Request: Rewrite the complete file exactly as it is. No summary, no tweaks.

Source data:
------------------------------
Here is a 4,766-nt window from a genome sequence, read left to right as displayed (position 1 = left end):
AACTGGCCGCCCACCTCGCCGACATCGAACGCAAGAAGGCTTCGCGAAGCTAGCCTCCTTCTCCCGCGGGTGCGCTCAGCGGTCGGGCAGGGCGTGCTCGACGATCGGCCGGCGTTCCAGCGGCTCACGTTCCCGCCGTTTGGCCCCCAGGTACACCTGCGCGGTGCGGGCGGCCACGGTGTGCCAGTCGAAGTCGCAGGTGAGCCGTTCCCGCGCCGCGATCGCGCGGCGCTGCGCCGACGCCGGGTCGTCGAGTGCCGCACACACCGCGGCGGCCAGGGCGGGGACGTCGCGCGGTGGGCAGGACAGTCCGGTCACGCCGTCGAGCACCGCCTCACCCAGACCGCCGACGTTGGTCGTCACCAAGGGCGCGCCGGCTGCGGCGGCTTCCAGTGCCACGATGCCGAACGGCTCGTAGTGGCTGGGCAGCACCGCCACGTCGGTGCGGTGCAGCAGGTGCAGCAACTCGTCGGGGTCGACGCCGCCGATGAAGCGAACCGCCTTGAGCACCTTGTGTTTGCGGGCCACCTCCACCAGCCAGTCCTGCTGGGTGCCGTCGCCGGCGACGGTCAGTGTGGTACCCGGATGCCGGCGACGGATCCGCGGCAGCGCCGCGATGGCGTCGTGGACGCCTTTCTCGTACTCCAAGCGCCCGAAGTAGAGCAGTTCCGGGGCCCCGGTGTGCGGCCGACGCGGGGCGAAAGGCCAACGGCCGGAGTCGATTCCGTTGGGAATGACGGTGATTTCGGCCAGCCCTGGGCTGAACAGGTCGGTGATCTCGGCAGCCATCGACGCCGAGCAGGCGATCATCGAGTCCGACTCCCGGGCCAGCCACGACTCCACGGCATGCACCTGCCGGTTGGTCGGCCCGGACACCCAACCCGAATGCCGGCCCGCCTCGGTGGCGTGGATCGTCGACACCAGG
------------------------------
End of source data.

Here is a 4,766-nt window from a genome sequence, read left to right as displayed (position 1 = left end):
AACTGGCCGCCCACCTCGCCGACATCGAACGCAAGAAGGCTTCGCGAAGCTAGCCTCCTTCTCCCGCGGGTGCGCTCAGCGGTCGGGCAGGGCGTGCTCGACGATCGGCCGGCGTTCCAGCGGCTCACGTTCCCGCCGTTTGGCCCCCAGGTACACCTGCGCGGTGCGGGCGGCCACGGTGTGCCAGTCGAAGTCGCAGGTGAGCCGTTCCCGCGCCGCGATCGCGCGGCGCTGCGCCGACGCCGGGTCGTCGAGTGCCGCACACACCGCGGCGGCCAGGGCGGGGACGTCGCGCGGTGGGCAGGACAGTCCGGTCACGCCGTCGAGCACCGCCTCACCCAGACCGCCGACGTTGGTCGTCACCAAGGGCGCGCCGGCTGCGGCGGCTTCCAGTGCCACGATGCCGAACGGCTCGTAGTGGCTGGGCAGCACCGCCACGTCGGTGCGGTGCAGCAGGTGCAGCAACTCGTCGGGGTCGACGCCGCCGATGAAGCGAACCGCCTTGAGCACCTTGTGTTTGCGGGCCACCTCCACCAGCCAGTCCTGCTGGGTGCCGTCGCCGGCGACGGTCAGTGTGGTACCCGGATGCCGGCGACGGATCCGCGGCAGCGCCGCGATGGCGTCGTGGACGCCTTTCTCGTACTCCAAGCGCCCGAAGTAGAGCAGTTCCGGGGCCCCGGTGTGCGGCCGACGCGGGGCGAAAGGCCAACGGCCGGAGTCGATTCCGTTGGGAATGACGGTGATTTCGGCCAGCCCTGGGCTGAACAGGTCGGTGATCTCGGCAGCCATCGACGCCGAGCAGGCGATCATCGAGTCCGACTCCCGGGCCAGCCACGACTCCACGGCATGCACCTGCCGGTTGGTCGGCCCGGACACCCAACCCGAATGCCGGCCCGCCTCGGTGGCGTGGATCGTCGACACCAGG